Dangerous Condition – Negligent Repair and/or Maintenance – Store
Store’s Doormat violated safety standards, alleged customer
Mediated Settlement: $1,500,000
Case: Deborah Moore v. Family Dollar Stores of New Jersey Inc., Family Dollar Operations Inc., and Lindenwold Center LLC
Court: Camden County Superior Court
Neutral (s): James P. Courtney Jr., (Ret.)
Plaintiff Attorney (s):
Marc J. Rothenberg, The Rothenberg Law Firm LLP, New York, NY
Lori E. Zeid, The Rothenberg Law Firm LLP, Cherry Hill, NJ
Defense Attorney (s):
Joy-Michele Johnson, Sweet Pasquarelli & Wiebalk, New Brunswick, NJ (Lindenwold Center, LLC)
Alexander Krasnitsky, Mintzer Sarowitz Zeris Ledva & Meyers L.L.P., Cherry Hill, NJ (Family Dollar Stores of New Jersey Inc.)
FACTS & ALLEGATIONS:
On Jan 17, 2011, plaintiff Deborah Moore, 52, tripped and fell outside a discount chain-store at a strip-mall in Lindenwold. She had been walking into the store when her foot caught on a carpeted mat outside the entrance. Falling on her outstretched right arm, she suffered injuries to her shoulder and knee.
Moore sued the store, Family Dollar Stores of New Jersey Inc., and property-owner Lindenwold Center LLC, alleging that they were negligent for allowing a defective mat to exist on the property.
Moore’s expert in architecture asserted that the carpeted mat was not appropriate to be outdoors and was in a defective condition, both of which created a tripping hazard. In the video surveillance, Moor’s foot can be seen getting caught underneath the mat as she fell forward. (Since the mat was later discarded, Moore’s counsel had planned to motion for an adverse inference had the case proceeded in litigation.)
Moore’s expert concluded that the placement of the mat violated American National Standards Institute (ANSI) standards, and faulted Lindenwold for its failure to ensure that common walkway at the strip-mall was free of defective conditions.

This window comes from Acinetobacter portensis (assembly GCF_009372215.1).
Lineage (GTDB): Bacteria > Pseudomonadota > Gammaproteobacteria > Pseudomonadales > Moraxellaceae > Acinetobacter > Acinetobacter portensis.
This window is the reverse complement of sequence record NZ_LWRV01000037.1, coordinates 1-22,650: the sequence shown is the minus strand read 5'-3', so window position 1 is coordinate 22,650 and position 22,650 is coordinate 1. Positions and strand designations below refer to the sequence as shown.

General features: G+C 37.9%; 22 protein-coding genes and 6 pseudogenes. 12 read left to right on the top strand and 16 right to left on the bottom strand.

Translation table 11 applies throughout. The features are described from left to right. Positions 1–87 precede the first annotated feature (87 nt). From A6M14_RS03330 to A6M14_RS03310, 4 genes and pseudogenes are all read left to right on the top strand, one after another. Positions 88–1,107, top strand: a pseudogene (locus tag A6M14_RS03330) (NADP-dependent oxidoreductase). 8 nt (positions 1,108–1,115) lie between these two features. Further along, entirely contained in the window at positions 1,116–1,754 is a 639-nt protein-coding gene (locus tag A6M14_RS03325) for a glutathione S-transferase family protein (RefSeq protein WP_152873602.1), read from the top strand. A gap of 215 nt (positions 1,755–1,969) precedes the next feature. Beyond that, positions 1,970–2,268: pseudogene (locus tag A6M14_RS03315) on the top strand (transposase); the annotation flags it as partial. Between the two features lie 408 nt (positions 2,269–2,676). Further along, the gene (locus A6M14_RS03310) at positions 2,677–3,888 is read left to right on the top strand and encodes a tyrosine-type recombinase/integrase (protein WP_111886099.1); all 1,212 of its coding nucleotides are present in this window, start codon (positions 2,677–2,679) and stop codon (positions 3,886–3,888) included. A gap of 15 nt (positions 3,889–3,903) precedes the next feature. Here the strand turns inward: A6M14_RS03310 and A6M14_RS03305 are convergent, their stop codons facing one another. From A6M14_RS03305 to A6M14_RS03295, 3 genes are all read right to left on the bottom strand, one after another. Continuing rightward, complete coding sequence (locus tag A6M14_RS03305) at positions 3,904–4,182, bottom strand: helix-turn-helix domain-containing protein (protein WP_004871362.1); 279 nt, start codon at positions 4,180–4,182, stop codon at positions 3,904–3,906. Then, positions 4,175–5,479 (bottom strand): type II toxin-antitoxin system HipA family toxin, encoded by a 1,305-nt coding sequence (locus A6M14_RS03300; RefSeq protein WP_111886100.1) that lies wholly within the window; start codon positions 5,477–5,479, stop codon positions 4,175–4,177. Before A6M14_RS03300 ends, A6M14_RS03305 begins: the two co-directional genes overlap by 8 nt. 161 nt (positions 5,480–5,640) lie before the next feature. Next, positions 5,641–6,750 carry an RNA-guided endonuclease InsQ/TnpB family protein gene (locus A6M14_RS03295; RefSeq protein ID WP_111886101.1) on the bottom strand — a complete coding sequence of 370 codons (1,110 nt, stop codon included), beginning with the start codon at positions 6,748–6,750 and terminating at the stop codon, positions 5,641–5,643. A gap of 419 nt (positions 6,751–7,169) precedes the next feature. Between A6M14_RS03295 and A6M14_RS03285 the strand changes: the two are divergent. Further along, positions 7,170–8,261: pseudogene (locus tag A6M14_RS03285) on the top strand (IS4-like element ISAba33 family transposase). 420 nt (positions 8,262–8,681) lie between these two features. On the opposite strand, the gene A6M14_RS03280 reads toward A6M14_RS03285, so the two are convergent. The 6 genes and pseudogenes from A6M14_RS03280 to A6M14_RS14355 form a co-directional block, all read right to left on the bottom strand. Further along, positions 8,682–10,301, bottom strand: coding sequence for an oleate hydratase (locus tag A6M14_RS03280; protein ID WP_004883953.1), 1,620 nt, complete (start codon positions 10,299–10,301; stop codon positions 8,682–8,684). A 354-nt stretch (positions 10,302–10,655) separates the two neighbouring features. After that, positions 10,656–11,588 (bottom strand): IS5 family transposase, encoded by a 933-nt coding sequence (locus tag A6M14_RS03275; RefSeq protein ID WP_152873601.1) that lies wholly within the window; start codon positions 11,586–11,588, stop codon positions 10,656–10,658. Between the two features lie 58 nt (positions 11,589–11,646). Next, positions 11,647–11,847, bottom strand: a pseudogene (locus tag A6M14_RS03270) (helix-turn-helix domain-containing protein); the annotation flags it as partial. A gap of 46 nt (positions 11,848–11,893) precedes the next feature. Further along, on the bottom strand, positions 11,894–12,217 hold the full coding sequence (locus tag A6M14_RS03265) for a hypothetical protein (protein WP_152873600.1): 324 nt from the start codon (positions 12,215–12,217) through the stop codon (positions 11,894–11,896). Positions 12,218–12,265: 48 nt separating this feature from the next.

Family Dollar Stores and Lindenwold faulted Moore for the accident. They cited the video surveillance, in which Moore can allegedly be seen shuffling her feet as she entered the store.
arthritis, traumatic; closed reduction; comminuted fracture; decreased range of motion; fracture, patella; internal fixation; knee; knee replacement; open reduction; physical therapy; pins/rod/screws; shoulder dislocation; steroid injection.
Moore was taken by ambulance to an emergency room, where she was diagnosed with a dislocated right (dominant) shoulder and a comminuted right-patella fracture. A closed reduction was performed on her shoulder, and her leg was immobilized.
Two weeks later, Moore underwent open reduction and internal fixation surgery on her knee, in which wires and pins were implanted. Upon discharge, she received home therapy and then out-patient physical therapy, which she treated for 14 months (the therapy also treated her shoulder). By the end of 2011, Moore received a steroid injection for pain (she also received one prior to trial) to her shoulder.
In the ensuring years, Moore treated with intermittent physical therapy and knee injections, and consulted with her surgeon, who diagnosed her with post-traumatic arthritis in her knee. In September 2014, Moore underwent a total knee replacement. She continued to treat with physical therapy at the time of trial.
According to her surgeon, Moore needs periodic exams, X-rays, and therapy for her knee. As to her shoulder, she needs additional therapy and a steroid injection once a year.
Moore, who began using a cane before her knee replacement, alleged that she has continued knee pain and can no longer walk longer distances. As to her shoulder, she has limited range of motion and relies on her son to assist with household chores. She sought damages for past and future pain and suffering and for future medical care.
Family Dollar Stores and Lindenwold’s expert orthopedic surgeon, who examined Moore, acknowledged her injuries and treatment, but opined that her ongoing complaints were unwarranted.
The parties settled for $1.5 million during mediation, which took place about two month prior to trail. Family Dollar Stores, which has self-insurance of $1 million, agreed to pay $550,000, and Lindenwold, which had a $2 million policy, agreed to pay $950,000.
Here is a link to the PDF